It is an object of the present invention to provide a method of separating inorganic materials from coal, using the reverse process, wherein:
(a) the chances of water contacting the ash are greatly improved without undue lengthy mixing times being necessary,
(b) the great number of coal particles present does not undesirably increase the tendency for them to mask the ash and other inorganic materials from the water, and
(c) once water wetted, the chances of two or more particles of ash and/or other inorganic materials contacting one another and being agglomerated are greatly improved.
According to the present invention there is provided a method of separating inorganic materials from coal, comprising:
(a) providing the coal, containing the inorganic materials, in particulate form as a suspension with a liquid hydrocarbon oil,
(b) mixing an aqueous agglomerating liquid comprising water, which is immiscible with the liquid hydrocarbon oil, with the suspension,
(c) mixing a particulate material having a hydrophilic surface that is readily wetted by liquid water with the suspension.
(d) agitating the suspension, with the aqueous agglomerating liquid and particulate material having a hydrophilic surface mixed therewith, to agglomerate inorganic particulate materials in the suspension with the aid of the said particulate material having a hydrophilic surface, while leaving at least a major portion of the particulate coal dispersed in the liquid hydrocarbon oil, and then
(e) separating the agglomerated inorganic material from at least a major portion of the liquid hydrocarbon oil and pulverized coal.
The particulate material having a hydrophilic surface that is readily wetted by liquid water increases the total hydrophilic surface area available for contact with the aqueous agglomerating liquid and for agglomeration. The particulate material having a hydrophilic surface can be as fine as the ash and other inorganic materials or it can be quite coarse. Energetically speaking, a small particle will agglomerate with a large particle more easily than with another small particle. Thus a coal with an ash and other inorganic material content of 20% by weight, with very fine particles of a material having a hydrophilic surface will agglomerate in much the same manner as a coal having an ash and other inorganic material content of 50% by weight because the extra ash provides the additional hydrophilic surface.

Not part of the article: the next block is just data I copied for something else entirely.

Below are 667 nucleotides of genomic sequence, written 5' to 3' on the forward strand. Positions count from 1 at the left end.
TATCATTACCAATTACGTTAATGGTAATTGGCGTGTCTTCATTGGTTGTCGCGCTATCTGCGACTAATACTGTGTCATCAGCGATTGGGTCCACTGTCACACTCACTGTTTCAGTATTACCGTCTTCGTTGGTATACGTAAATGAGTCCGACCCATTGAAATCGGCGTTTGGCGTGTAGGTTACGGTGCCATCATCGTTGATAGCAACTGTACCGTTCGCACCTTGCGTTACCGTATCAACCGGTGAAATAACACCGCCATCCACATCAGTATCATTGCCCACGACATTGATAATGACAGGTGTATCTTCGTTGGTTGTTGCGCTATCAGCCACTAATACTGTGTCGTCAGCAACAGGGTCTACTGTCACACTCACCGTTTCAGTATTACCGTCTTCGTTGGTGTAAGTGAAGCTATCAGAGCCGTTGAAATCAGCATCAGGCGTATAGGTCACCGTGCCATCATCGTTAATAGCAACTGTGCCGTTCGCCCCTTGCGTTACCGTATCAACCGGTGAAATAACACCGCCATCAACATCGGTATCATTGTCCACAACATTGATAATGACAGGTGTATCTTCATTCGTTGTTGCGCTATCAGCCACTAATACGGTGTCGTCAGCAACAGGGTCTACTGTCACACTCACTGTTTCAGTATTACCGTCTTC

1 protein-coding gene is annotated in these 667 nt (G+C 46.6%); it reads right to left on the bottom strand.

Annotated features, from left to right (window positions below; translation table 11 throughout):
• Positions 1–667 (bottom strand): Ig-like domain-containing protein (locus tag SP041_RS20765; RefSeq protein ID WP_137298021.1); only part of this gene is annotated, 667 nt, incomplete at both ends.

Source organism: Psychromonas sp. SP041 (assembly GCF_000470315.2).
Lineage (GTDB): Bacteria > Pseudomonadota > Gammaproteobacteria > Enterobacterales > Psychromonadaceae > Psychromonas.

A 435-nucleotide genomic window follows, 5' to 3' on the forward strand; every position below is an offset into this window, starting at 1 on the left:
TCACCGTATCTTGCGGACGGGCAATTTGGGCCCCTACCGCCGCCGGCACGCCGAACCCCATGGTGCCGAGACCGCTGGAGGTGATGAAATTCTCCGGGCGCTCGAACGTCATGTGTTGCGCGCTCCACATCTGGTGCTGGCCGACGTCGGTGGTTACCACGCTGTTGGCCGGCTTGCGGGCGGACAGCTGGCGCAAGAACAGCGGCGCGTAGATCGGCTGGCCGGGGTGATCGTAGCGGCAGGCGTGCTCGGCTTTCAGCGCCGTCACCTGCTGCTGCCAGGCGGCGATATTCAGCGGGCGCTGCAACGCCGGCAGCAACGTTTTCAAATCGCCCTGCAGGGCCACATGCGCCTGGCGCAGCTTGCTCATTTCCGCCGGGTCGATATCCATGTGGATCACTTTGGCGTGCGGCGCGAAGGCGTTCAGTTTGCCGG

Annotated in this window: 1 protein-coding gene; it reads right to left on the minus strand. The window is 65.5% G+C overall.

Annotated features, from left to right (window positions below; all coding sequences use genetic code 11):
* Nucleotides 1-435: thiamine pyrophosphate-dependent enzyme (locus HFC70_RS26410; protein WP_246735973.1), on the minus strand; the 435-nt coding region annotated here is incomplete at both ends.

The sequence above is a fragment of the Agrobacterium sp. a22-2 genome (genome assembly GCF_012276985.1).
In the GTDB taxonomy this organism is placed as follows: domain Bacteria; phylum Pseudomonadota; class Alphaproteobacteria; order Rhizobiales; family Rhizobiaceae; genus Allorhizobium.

Tumbling is one method of mixing the particles having a hydrophilic surface and the wetted slurry of coal and liquid hydrocarbon oil.
In the accompanying drawings which illustrate, by way of example, embodiments of the present invention,
FIG. 1 is a diagrammatic view of an apparatus for the beneficiation of bituminous coal by ash agglomeration,
FIG. 2 is a graph of the % by weight ash beneficiation of bituminous coal plotted against the diameter of agglomerated wet silica flour as the particulate material having a hydrophilic surface,
FIG. 3 is a graph showing the effect of the content of aqueous agglomerating liquid on the % by weight ash agglomeration of bituminous coal using dry silica chips as the particulate material having a hydrophilic surface,
FIG. 4 is a graph showing the effect of the loading of wet, ash coated gravel, as the particulate material having a hydrophilic surface, on the % by weight ash aggomeration of bituminous coal,
FIG. 5 is a graph showing the loading effect of dry silica chips or ash coated gravel, as the particulate material having a hydrophilic surface, on % by weight ash beneficiation of bituminous coal,
FIG. 6 is a graph showing the mixing time for dry silica chips, as the particulate material having a hydrophilic surface, plotted against the % by weight ash agglomeration of bituminous coal,
FIG. 7 is a graph showing the effect of tumbling time of wet, ash coated gravel, as the particulate material having a hydrophilic surface, plotted against the % by weight ash in the agglomerates of bituminous coal, and
FIG. 8 is a graph showing the effect of the peripheral speed of the interior of an agglomerating tumbler, using a wet, ash coated gravel as the particulate material having a hydrophilic surface, plotted against the % by weight ash agglomeration of bituminous coal.